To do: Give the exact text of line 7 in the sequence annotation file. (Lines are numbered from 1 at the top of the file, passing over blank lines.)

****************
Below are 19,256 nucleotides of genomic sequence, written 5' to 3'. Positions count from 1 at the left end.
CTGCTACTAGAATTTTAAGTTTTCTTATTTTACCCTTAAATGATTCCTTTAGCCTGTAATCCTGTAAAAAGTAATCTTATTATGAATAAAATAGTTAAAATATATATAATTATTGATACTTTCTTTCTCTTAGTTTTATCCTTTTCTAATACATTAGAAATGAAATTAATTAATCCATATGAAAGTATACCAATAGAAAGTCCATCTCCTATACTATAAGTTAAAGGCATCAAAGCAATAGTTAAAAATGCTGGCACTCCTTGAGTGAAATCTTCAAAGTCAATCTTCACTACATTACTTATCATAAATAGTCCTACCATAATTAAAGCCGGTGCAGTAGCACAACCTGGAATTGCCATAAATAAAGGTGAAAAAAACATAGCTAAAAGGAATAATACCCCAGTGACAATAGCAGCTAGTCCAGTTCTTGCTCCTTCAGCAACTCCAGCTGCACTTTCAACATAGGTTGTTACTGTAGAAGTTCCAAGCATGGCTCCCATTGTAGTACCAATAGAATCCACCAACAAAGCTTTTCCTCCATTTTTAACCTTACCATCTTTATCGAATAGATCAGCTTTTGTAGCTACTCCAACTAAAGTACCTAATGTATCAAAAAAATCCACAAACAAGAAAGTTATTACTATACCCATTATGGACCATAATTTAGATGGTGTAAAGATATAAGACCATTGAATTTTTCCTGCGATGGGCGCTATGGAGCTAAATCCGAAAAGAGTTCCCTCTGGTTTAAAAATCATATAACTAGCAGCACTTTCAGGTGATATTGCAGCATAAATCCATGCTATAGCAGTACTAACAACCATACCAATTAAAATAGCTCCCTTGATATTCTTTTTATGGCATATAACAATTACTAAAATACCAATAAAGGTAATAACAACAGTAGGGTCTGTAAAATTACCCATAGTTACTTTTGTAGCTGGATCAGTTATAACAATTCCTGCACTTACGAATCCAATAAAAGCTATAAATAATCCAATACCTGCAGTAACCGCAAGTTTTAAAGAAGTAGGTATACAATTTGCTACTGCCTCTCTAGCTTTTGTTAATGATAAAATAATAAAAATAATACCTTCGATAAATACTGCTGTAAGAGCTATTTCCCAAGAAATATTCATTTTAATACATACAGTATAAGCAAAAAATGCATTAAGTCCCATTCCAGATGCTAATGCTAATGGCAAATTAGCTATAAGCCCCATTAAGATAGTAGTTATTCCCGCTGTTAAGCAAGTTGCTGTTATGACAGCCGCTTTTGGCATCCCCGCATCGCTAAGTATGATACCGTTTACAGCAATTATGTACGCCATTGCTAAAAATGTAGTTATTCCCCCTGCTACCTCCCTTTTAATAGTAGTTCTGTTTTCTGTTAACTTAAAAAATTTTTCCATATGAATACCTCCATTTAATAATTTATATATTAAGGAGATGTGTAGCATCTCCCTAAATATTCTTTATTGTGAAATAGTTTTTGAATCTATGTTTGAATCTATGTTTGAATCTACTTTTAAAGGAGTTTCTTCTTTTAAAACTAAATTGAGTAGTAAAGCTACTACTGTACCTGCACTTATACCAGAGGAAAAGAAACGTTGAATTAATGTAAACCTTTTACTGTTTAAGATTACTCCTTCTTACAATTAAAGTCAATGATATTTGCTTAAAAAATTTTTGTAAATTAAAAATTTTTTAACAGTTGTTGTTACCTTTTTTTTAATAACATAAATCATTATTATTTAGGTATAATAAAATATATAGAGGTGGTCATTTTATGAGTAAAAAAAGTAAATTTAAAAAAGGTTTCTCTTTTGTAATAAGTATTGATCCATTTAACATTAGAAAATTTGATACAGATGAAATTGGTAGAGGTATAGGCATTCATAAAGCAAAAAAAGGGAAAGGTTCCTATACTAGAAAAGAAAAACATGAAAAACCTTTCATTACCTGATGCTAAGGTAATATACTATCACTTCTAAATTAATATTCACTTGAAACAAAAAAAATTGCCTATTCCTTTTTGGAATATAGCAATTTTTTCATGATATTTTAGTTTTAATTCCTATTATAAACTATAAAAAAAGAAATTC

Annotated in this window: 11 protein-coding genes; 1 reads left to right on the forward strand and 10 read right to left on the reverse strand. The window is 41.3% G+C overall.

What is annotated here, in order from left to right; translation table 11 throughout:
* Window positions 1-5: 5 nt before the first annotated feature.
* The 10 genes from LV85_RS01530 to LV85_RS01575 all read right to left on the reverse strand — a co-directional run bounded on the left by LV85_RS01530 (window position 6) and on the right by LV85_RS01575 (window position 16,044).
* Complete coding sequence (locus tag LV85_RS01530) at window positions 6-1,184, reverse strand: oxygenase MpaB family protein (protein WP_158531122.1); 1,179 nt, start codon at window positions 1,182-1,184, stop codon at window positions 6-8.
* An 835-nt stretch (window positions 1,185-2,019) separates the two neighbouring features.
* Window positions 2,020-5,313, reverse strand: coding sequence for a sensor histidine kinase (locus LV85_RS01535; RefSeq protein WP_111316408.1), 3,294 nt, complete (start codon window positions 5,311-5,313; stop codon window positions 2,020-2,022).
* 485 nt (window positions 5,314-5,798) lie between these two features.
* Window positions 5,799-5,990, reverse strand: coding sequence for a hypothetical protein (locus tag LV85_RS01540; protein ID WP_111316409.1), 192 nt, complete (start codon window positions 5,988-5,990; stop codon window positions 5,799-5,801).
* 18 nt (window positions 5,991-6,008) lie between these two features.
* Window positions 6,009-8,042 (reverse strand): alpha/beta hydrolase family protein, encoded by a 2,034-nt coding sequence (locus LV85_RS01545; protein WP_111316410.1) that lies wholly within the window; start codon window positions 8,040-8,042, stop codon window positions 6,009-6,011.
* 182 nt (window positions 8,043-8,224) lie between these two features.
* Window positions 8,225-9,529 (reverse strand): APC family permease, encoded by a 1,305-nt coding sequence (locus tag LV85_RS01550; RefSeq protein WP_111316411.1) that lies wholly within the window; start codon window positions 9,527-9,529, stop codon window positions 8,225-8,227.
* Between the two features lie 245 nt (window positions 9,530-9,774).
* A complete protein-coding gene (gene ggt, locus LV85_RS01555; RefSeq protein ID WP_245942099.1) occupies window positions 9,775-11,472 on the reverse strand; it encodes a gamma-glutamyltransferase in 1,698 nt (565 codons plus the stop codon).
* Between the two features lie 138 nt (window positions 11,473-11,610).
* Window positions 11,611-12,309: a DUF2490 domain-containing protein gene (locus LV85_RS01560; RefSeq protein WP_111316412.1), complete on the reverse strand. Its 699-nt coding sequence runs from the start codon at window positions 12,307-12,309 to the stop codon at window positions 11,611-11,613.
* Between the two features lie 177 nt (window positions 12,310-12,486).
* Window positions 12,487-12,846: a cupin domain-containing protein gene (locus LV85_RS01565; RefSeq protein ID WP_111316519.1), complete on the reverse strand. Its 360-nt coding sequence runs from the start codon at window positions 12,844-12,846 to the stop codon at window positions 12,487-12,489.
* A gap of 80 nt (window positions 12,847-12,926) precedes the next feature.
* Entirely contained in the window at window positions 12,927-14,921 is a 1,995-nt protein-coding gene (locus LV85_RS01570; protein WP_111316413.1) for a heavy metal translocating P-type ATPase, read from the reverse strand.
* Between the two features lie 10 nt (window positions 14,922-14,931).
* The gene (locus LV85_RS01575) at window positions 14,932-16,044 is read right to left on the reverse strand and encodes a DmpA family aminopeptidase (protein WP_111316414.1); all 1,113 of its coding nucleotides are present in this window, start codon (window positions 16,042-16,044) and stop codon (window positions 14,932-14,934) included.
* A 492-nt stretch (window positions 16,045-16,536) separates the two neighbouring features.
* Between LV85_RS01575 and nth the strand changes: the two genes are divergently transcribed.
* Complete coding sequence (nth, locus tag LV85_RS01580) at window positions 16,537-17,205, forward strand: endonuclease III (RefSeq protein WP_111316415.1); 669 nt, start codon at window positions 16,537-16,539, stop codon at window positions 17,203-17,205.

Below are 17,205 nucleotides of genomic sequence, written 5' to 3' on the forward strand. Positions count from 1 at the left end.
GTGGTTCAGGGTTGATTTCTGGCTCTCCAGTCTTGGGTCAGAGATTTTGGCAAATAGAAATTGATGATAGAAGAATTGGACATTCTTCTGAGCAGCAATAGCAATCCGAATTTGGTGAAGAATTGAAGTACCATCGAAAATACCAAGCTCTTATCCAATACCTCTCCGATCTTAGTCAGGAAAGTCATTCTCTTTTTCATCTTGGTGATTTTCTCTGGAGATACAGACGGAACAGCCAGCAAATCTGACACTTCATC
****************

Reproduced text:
* Complete coding sequence (locus tag LV85_RS01530) at window positions 6-1,184, reverse strand: oxygenase MpaB family protein (protein WP_158531122.1); 1,179 nt, start codon at window positions 1,182-1,184, stop codon at window positions 6-8.